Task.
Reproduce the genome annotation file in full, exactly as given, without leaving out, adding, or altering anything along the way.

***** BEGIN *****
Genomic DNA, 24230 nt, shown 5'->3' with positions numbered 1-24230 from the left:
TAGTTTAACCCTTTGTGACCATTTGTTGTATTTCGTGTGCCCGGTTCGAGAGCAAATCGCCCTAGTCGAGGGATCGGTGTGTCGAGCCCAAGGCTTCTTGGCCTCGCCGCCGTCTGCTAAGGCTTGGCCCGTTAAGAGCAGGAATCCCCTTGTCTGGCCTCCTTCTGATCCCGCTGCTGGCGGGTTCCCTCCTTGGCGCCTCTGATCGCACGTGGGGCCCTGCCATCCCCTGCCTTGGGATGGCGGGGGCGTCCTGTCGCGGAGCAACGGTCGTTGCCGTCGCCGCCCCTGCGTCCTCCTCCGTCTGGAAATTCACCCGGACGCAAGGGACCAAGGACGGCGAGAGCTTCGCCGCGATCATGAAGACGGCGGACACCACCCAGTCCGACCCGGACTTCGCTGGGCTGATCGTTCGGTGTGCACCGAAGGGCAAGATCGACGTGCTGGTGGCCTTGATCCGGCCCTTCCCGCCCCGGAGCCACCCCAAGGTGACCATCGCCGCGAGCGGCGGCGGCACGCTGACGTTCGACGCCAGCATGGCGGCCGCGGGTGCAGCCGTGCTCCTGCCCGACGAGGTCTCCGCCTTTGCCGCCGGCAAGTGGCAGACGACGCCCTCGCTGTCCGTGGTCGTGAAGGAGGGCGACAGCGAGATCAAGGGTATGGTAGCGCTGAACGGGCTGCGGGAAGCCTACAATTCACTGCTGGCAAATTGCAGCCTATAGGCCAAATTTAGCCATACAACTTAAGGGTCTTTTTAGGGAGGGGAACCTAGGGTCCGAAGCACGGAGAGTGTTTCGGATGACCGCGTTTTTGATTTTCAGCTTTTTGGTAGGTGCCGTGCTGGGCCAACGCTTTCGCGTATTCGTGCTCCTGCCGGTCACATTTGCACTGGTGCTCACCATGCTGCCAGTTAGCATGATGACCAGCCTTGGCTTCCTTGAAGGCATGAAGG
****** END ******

Genomic DNA, 24230 nt, shown 5'->3' with positions numbered 1-24230 from the left:
TAGTTTAACCCTTTGTGACCATTTGTTGTATTTCGTGTGCCCGGTTCGAGAGCAAATCGCCCTAGTCGAGGGATCGGTGTGTCGAGCCCAAGGCTTCTTGGCCTCGCCGCCGTCTGCTAAGGCTTGGCCCGTTAAGAGCAGGAATCCCCTTGTCTGGCCTCCTTCTGATCCCGCTGCTGGCGGGTTCCCTCCTTGGCGCCTCTGATCGCACGTGGGGCCCTGCCATCCCCTGCCTTGGGATGGCGGGGGCGTCCTGTCGCGGAGCAACGGTCGTTGCCGTCGCCGCCCCTGCGTCCTCCTCCGTCTGGAAATTCACCCGGACGCAAGGGACCAAGGACGGCGAGAGCTTCGCCGCGATCATGAAGACGGCGGACACCACCCAGTCCGACCCGGACTTCGCTGGGCTGATCGTTCGGTGTGCACCGAAGGGCAAGATCGACGTGCTGGTGGCCTTGATCCGGCCCTTCCCGCCCCGGAGCCACCCCAAGGTGACCATCGCCGCGAGCGGCGGCGGCACGCTGACGTTCGACGCCAGCATGGCGGCCGCGGGTGCAGCCGTGCTCCTGCCCGACGAGGTCTCCGCCTTTGCCGCCGGCAAGTGGCAGACGACGCCCTCGCTGTCCGTGGTCGTGAAGGAGGGCGACAGCGAGATCAAGGGTATGGTAGCGCTGAACGGGCTGCGGGAAGCCTACAATTCACTGCTGGCAAATTGCAGCCTATAGGCCAAATTTAGCCATACAACTTAAGGGTCTTTTTAGGGAGGGGAACCTAGGGTCCGAAGCACGGAGAGTGTTTCGGATGACCGCGTTTTTGATTTTCAGCTTTTTGGTAGGTGCCGTGCTGGGCCAACGCTTTCGCGTATTCGTGCTCCTGCCGGTCACATTTGCACTGGTGCTCACCATGCTGCCAGTTAGCATGATGACCAGCCTTGGCTTCCTTGAAGGCATGAAGG